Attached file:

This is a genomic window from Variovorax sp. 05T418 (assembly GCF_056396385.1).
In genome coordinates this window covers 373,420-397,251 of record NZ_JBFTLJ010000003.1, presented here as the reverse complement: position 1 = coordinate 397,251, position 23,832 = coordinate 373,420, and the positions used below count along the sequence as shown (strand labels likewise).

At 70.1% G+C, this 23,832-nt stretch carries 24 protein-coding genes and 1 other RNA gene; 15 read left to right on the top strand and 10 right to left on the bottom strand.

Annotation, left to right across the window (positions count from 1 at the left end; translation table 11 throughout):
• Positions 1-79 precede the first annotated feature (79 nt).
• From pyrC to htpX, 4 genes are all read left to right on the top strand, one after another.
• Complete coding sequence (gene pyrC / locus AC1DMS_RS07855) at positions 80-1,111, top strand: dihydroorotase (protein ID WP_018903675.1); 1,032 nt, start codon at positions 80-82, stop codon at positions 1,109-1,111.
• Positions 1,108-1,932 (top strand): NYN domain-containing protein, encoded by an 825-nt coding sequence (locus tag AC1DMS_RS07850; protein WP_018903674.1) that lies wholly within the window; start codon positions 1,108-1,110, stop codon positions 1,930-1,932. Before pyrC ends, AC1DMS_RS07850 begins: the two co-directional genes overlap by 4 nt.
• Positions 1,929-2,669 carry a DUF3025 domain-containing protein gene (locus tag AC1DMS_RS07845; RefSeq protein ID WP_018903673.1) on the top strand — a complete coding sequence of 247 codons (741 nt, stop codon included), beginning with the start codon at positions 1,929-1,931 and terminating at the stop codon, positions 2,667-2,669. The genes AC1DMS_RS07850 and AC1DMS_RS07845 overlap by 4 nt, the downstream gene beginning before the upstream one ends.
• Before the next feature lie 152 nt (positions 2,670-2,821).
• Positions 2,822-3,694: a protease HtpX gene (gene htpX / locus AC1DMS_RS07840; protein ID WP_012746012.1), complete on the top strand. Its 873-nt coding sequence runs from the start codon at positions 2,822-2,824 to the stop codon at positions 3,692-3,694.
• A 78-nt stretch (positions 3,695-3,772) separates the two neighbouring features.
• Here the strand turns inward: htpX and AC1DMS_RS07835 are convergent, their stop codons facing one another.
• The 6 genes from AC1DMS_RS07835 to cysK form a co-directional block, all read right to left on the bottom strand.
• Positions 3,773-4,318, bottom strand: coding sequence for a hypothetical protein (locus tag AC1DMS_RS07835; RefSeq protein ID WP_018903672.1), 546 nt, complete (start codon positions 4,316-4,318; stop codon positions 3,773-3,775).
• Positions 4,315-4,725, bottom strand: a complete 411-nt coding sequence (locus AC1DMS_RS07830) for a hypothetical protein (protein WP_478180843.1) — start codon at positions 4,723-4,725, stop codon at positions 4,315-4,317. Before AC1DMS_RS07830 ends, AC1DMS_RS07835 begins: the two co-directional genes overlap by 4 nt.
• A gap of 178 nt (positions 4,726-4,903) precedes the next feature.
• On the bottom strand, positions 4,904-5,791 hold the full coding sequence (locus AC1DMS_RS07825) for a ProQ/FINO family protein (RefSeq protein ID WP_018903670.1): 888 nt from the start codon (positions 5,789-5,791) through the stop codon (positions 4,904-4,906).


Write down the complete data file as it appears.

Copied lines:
This is a genomic window from Variovorax sp. 05T418 (assembly GCF_056396385.1).
In genome coordinates this window covers 373,420-397,251 of record NZ_JBFTLJ010000003.1, presented here as the reverse complement: position 1 = coordinate 397,251, position 23,832 = coordinate 373,420, and the positions used below count along the sequence as shown (strand labels likewise).

At 70.1% G+C, this 23,832-nt stretch carries 24 protein-coding genes and 1 other RNA gene; 15 read left to right on the top strand and 10 right to left on the bottom strand.

Annotation, left to right across the window (positions count from 1 at the left end; translation table 11 throughout):
• Positions 1-79 precede the first annotated feature (79 nt).
• From pyrC to htpX, 4 genes are all read left to right on the top strand, one after another.
• Complete coding sequence (gene pyrC / locus AC1DMS_RS07855) at positions 80-1,111, top strand: dihydroorotase (protein ID WP_018903675.1); 1,032 nt, start codon at positions 80-82, stop codon at positions 1,109-1,111.
• Positions 1,108-1,932 (top strand): NYN domain-containing protein, encoded by an 825-nt coding sequence (locus tag AC1DMS_RS07850; protein WP_018903674.1) that lies wholly within the window; start codon positions 1,108-1,110, stop codon positions 1,930-1,932. Before pyrC ends, AC1DMS_RS07850 begins: the two co-directional genes overlap by 4 nt.
• Positions 1,929-2,669 carry a DUF3025 domain-containing protein gene (locus tag AC1DMS_RS07845; RefSeq protein ID WP_018903673.1) on the top strand — a complete coding sequence of 247 codons (741 nt, stop codon included), beginning with the start codon at positions 1,929-1,931 and terminating at the stop codon, positions 2,667-2,669. The genes AC1DMS_RS07850 and AC1DMS_RS07845 overlap by 4 nt, the downstream gene beginning before the upstream one ends.
• Before the next feature lie 152 nt (positions 2,670-2,821).
• Positions 2,822-3,694: a protease HtpX gene (gene htpX / locus AC1DMS_RS07840; protein ID WP_012746012.1), complete on the top strand. Its 873-nt coding sequence runs from the start codon at positions 2,822-2,824 to the stop codon at positions 3,692-3,694.
• A 78-nt stretch (positions 3,695-3,772) separates the two neighbouring features.
• Here the strand turns inward: htpX and AC1DMS_RS07835 are convergent, their stop codons facing one another.
• The 6 genes from AC1DMS_RS07835 to cysK form a co-directional block, all read right to left on the bottom strand.
• Positions 3,773-4,318, bottom strand: coding sequence for a hypothetical protein (locus tag AC1DMS_RS07835; RefSeq protein ID WP_018903672.1), 546 nt, complete (start codon positions 4,316-4,318; stop codon positions 3,773-3,775).
• Positions 4,315-4,725, bottom strand: a complete 411-nt coding sequence (locus AC1DMS_RS07830) for a hypothetical protein (protein WP_478180843.1) — start codon at positions 4,723-4,725, stop codon at positions 4,315-4,317. Before AC1DMS_RS07830 ends, AC1DMS_RS07835 begins: the two co-directional genes overlap by 4 nt.
• A gap of 178 nt (positions 4,726-4,903) precedes the next feature.
• On the bottom strand, positions 4,904-5,791 hold the full coding sequence (locus AC1DMS_RS07825) for a ProQ/FINO family protein (RefSeq protein ID WP_018903670.1): 888 nt from the start codon (positions 5,789-5,791) through the stop codon (positions 4,904-4,906).